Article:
Blockchain leaves traditional payments in the dust
E-commerce is expected to surpass $4.6 trillion globally by 2022, with the seamless experience of e-wallets boosting its popularity. The simplicity of services like PayPal and Stripe has helped to improve customer experience while giving merchants easy access to new markets.
Blockchain-based solutions represent the next logical evolution of this trend. By eliminating middlemen, cross-border blockchain payments can result in even faster transfers while significantly reducing costs for both merchants and customers.
In a traditional payment flow, three to five parties facilitate a single transaction. Together, they make up what is called the “payments stack.” These different parties work together to create trust. The process confirms that transactions can be carried out and manages the transfer of funds. At the same time, this trust has a cost, which is ultimately borne by merchants. Each party within the payments stack takes a small cut of a transaction.
A typical transaction involves a payment processor checking with the issuing bank whether a customer’s card can be charged. Once a transaction is validated, which occurs within a few milliseconds, a merchant has a guarantee they will be paid at a later date. Over subsequent days, funds are transferred from the issuing bank to the acquiring bank.
The traditional stack involves numerous charges. Card networks and other parties can also raise their fees. As recently as September 2019, Visa added a fixed charge of 0.02 EUR for merchants using 3-D Secure, which is increasingly required under new PSD2 legislation.
Cost isn’t the only issue merchants face with the traditional stack. The speed of transactions can also be a problem. While validation takes place in milliseconds, it can be days before money finally arrives in a merchant’s bank. This is not ideal for small- to-midsize businesses that depend heavily on cash flow to pay suppliers and employers.
The picture is even worse for merchants when we look beyond card payments. In the U.S., the average B2B payment cycle takes about 34 days to complete, with almost half of invoices being paid late.
So-called “holdbacks” are another issue that has come to prominence recently. Here, acquirers keep a percentage of a merchant’s revenue as collateral in case a service is not provided, and refunds must be issued. Holdbacks have particularly affected the travel industry as a result of the COVID-19 pandemic. Most travel is booked in advance, and given the uncertainty introduced by COVID-19, holdbacks have increased significantly. This has led to reduced cash flow for merchants – and ultimately to the insolvency of Thomas Cook and Flybe.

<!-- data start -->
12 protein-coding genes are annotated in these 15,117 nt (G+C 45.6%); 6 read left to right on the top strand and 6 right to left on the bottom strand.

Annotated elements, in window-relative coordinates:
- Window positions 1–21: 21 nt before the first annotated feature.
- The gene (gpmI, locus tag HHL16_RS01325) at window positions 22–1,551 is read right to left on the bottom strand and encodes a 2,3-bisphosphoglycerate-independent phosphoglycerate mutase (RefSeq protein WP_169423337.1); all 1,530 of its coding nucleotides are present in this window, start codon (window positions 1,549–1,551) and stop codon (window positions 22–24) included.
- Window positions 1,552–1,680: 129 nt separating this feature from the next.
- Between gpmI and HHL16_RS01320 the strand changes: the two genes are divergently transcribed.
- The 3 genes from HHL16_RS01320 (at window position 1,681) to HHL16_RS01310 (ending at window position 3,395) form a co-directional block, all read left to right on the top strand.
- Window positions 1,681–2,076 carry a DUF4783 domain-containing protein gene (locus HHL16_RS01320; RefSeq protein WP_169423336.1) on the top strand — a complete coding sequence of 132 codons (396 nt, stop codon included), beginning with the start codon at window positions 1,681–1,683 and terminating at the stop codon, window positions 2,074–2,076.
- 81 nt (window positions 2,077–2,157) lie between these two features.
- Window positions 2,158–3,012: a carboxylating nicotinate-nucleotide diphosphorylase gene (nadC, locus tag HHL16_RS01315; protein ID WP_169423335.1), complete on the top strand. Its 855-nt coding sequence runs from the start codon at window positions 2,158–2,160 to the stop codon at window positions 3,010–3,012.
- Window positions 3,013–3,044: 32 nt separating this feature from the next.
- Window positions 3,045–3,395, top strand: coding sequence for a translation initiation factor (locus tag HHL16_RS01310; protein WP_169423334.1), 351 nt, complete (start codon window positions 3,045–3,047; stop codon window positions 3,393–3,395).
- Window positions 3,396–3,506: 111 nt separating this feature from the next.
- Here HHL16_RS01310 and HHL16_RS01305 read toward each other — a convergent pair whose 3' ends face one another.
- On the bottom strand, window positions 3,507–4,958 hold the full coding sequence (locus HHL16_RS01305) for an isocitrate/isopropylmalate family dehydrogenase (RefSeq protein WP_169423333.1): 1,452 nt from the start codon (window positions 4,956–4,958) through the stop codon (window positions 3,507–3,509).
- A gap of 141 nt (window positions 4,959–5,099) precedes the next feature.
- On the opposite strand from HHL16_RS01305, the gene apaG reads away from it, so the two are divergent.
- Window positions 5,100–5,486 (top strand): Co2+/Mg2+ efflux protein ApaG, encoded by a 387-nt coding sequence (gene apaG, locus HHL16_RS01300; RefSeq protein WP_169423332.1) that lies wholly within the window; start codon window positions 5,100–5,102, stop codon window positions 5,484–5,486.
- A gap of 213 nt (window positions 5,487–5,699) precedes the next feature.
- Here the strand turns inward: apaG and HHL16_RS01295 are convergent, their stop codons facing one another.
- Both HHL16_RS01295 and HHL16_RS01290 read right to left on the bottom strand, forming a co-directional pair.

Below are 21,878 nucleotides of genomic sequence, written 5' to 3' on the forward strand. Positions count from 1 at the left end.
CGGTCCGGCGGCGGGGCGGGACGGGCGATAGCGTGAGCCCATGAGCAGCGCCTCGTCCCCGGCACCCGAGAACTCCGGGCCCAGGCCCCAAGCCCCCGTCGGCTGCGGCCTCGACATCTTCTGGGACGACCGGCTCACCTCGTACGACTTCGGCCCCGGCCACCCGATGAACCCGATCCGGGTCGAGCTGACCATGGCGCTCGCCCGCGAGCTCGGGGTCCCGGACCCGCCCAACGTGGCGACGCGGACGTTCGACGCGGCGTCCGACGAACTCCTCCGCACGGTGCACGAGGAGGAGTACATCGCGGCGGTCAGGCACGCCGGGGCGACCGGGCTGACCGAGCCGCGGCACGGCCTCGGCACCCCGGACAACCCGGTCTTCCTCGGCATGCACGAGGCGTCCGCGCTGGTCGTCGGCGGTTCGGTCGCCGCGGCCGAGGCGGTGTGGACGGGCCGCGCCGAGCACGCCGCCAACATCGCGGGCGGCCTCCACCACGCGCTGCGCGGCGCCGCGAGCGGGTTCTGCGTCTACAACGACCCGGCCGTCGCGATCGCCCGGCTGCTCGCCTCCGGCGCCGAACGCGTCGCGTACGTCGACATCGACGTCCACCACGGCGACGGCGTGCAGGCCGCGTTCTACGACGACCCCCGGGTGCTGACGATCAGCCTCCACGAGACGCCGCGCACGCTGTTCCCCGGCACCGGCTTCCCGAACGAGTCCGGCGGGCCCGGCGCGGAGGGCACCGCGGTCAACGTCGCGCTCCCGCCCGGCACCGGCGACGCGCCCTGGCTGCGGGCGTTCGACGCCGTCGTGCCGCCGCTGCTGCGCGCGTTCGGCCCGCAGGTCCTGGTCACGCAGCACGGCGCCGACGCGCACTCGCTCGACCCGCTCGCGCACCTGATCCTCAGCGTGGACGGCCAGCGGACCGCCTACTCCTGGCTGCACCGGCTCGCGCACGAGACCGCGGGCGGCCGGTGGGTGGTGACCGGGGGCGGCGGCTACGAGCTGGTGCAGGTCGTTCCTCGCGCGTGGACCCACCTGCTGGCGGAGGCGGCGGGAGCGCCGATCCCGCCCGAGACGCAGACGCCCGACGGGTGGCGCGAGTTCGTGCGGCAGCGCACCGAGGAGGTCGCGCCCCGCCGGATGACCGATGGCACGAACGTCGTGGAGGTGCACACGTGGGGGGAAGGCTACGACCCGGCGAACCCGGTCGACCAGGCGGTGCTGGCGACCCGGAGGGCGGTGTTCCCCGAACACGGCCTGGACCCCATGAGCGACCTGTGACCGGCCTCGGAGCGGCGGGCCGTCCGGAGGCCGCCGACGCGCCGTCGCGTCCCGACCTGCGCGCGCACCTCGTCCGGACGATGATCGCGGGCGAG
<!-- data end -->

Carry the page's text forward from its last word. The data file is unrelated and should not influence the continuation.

While traditional payments are geared towards creating trust, 78% of businesses reported attempted or actual B2B payments fraud during 2018, with international fraud rising 136% from 2017–2019. Although nearly half of payment fraud is related to pen-and-paper processes, digital methods and credit cards are not immune.
Faced with this situation, it is not surprising that more and more companies are turning to fintech to reduce payment costs, particularly when it comes to B2B payments, where 1.8% interchange fees for cards introduce excessive overhead.
When we view the payments stack as a means of generating trust, the promise of blockchain becomes clear: it can eliminate the stack entirely. Customers send funds directly to merchants, with transactions being verified by a decentralized network.
Blockchain promises great improvements for merchants in terms of speed and cost. No middlemen are required to check whether funds can or cannot be sent – the network will reject a transaction if a wallet has an insufficient balance. Once a transaction is confirmed, funds arrive within minutes. The only cost is a network fee, paid by the customer themselves.
What’s more, blockchain is ideal for protecting against fraud and encouraging transparency. The fundamental problem blockchain solves – the “double spending” problem – is directly related to preventing fraudulent transactions. Blockchain is designed to make it impossible to spend coins you do not have.Moreover, since blockchains are public ledgers, regulators can easily perform automated audits.
Blockchain is also a universal solution. While the U.S. has ACH for bank transfers and the EU has SEPA, Bitcoin works the same everywhere. No bureaucracy is required to send funds overseas. Not only does this make designing integration protocols relatively simple, but it gives merchants easy access to new overseas markets.
A 2019 report from the European Payments Council indicated an increase of cryptocurrency use alongside the growth of e-commerce.
Blockchain has too many advantages over traditional payment solutions for merchants to ignore. By accepting cryptocurrency, merchants can tap into a growing multibillion-dollar market and get a taste of a cashless, borderless future.